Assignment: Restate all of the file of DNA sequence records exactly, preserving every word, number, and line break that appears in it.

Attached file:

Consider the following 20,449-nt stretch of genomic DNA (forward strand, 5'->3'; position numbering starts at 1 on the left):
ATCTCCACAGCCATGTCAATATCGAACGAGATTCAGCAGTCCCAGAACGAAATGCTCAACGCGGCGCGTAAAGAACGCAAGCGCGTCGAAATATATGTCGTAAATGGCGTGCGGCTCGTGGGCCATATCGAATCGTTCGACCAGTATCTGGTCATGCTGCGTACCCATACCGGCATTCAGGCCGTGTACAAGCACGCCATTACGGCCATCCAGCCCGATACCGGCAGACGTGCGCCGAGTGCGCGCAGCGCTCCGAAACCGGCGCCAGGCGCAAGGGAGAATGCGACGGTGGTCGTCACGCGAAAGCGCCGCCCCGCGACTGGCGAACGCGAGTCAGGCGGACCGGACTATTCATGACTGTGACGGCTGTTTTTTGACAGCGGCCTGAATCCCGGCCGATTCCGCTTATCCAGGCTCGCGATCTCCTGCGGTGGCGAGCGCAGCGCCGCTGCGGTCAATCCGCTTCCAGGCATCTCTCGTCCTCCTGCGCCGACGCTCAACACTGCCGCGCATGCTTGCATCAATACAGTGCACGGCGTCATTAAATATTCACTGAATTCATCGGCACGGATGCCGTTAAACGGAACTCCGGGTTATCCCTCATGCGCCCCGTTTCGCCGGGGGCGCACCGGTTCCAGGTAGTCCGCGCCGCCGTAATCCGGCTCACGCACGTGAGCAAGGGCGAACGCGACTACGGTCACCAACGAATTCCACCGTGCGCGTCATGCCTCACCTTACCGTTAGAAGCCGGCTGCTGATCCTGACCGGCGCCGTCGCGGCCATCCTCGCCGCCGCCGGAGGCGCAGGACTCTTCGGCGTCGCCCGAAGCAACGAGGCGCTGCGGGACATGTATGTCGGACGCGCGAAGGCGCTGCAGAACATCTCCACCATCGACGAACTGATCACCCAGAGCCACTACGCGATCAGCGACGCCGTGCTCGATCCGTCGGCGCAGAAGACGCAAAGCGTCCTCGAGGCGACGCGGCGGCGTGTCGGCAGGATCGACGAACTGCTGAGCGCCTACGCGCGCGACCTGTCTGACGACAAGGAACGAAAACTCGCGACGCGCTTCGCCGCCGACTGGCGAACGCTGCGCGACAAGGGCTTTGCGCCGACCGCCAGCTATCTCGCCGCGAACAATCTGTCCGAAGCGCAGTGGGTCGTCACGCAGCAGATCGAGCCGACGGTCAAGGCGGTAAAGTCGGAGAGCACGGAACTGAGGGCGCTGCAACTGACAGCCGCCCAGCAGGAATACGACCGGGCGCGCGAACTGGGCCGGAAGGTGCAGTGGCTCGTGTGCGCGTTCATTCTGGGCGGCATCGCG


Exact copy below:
Consider the following 20,449-nt stretch of genomic DNA (forward strand, 5'->3'; position numbering starts at 1 on the left):
ATCTCCACAGCCATGTCAATATCGAACGAGATTCAGCAGTCCCAGAACGAAATGCTCAACGCGGCGCGTAAAGAACGCAAGCGCGTCGAAATATATGTCGTAAATGGCGTGCGGCTCGTGGGCCATATCGAATCGTTCGACCAGTATCTGGTCATGCTGCGTACCCATACCGGCATTCAGGCCGTGTACAAGCACGCCATTACGGCCATCCAGCCCGATACCGGCAGACGTGCGCCGAGTGCGCGCAGCGCTCCGAAACCGGCGCCAGGCGCAAGGGAGAATGCGACGGTGGTCGTCACGCGAAAGCGCCGCCCCGCGACTGGCGAACGCGAGTCAGGCGGACCGGACTATTCATGACTGTGACGGCTGTTTTTTGACAGCGGCCTGAATCCCGGCCGATTCCGCTTATCCAGGCTCGCGATCTCCTGCGGTGGCGAGCGCAGCGCCGCTGCGGTCAATCCGCTTCCAGGCATCTCTCGTCCTCCTGCGCCGACGCTCAACACTGCCGCGCATGCTTGCATCAATACAGTGCACGGCGTCATTAAATATTCACTGAATTCATCGGCACGGATGCCGTTAAACGGAACTCCGGGTTATCCCTCATGCGCCCCGTTTCGCCGGGGGCGCACCGGTTCCAGGTAGTCCGCGCCGCCGTAATCCGGCTCACGCACGTGAGCAAGGGCGAACGCGACTACGGTCACCAACGAATTCCACCGTGCGCGTCATGCCTCACCTTACCGTTAGAAGCCGGCTGCTGATCCTGACCGGCGCCGTCGCGGCCATCCTCGCCGCCGCCGGAGGCGCAGGACTCTTCGGCGTCGCCCGAAGCAACGAGGCGCTGCGGGACATGTATGTCGGACGCGCGAAGGCGCTGCAGAACATCTCCACCATCGACGAACTGATCACCCAGAGCCACTACGCGATCAGCGACGCCGTGCTCGATCCGTCGGCGCAGAAGACGCAAAGCGTCCTCGAGGCGACGCGGCGGCGTGTCGGCAGGATCGACGAACTGCTGAGCGCCTACGCGCGCGACCTGTCTGACGACAAGGAACGAAAACTCGCGACGCGCTTCGCCGCCGACTGGCGAACGCTGCGCGACAAGGGCTTTGCGCCGACCGCCAGCTATCTCGCCGCGAACAATCTGTCCGAAGCGCAGTGGGTCGTCACGCAGCAGATCGAGCCGACGGTCAAGGCGGTAAAGTCGGAGAGCACGGAACTGAGGGCGCTGCAACTGACAGCCGCCCAGCAGGAATACGACCGGGCGCGCGAACTGGGCCGGAAGGTGCAGTGGCTCGTGTGCGCGTTCATTCTGGGCGGCATCGCG